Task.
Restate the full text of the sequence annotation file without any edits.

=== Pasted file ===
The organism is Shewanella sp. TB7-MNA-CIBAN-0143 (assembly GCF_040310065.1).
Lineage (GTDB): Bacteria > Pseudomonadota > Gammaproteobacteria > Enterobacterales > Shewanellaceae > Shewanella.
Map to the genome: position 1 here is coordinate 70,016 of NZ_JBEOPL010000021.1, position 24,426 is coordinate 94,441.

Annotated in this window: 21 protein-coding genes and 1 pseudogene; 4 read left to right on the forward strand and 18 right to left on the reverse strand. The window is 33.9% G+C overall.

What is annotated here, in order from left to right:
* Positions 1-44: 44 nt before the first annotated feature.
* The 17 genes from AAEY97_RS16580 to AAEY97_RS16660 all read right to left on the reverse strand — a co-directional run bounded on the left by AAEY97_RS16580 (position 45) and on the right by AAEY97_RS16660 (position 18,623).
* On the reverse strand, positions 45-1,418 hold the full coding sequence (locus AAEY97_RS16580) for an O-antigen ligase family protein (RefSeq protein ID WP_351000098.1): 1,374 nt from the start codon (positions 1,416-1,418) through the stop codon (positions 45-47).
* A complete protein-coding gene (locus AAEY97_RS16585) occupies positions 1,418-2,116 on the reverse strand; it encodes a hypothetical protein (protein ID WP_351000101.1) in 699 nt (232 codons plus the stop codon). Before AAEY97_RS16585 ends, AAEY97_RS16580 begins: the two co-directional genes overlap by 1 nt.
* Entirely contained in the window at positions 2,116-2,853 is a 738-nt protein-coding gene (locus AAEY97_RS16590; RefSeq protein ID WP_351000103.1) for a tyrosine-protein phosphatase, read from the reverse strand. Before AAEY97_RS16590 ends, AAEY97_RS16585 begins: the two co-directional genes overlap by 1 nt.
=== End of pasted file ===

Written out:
The organism is Shewanella sp. TB7-MNA-CIBAN-0143 (assembly GCF_040310065.1).
Lineage (GTDB): Bacteria > Pseudomonadota > Gammaproteobacteria > Enterobacterales > Shewanellaceae > Shewanella.
Map to the genome: position 1 here is coordinate 70,016 of NZ_JBEOPL010000021.1, position 24,426 is coordinate 94,441.

Annotated in this window: 21 protein-coding genes and 1 pseudogene; 4 read left to right on the forward strand and 18 right to left on the reverse strand. The window is 33.9% G+C overall.

What is annotated here, in order from left to right:
* Positions 1-44: 44 nt before the first annotated feature.
* The 17 genes from AAEY97_RS16580 to AAEY97_RS16660 all read right to left on the reverse strand — a co-directional run bounded on the left by AAEY97_RS16580 (position 45) and on the right by AAEY97_RS16660 (position 18,623).
* On the reverse strand, positions 45-1,418 hold the full coding sequence (locus AAEY97_RS16580) for an O-antigen ligase family protein (RefSeq protein ID WP_351000098.1): 1,374 nt from the start codon (positions 1,416-1,418) through the stop codon (positions 45-47).
* A complete protein-coding gene (locus AAEY97_RS16585) occupies positions 1,418-2,116 on the reverse strand; it encodes a hypothetical protein (protein ID WP_351000101.1) in 699 nt (232 codons plus the stop codon). Before AAEY97_RS16585 ends, AAEY97_RS16580 begins: the two co-directional genes overlap by 1 nt.
* Entirely contained in the window at positions 2,116-2,853 is a 738-nt protein-coding gene (locus AAEY97_RS16590; RefSeq protein ID WP_351000103.1) for a tyrosine-protein phosphatase, read from the reverse strand. Before AAEY97_RS16590 ends, AAEY97_RS16585 begins: the two co-directional genes overlap by 1 nt.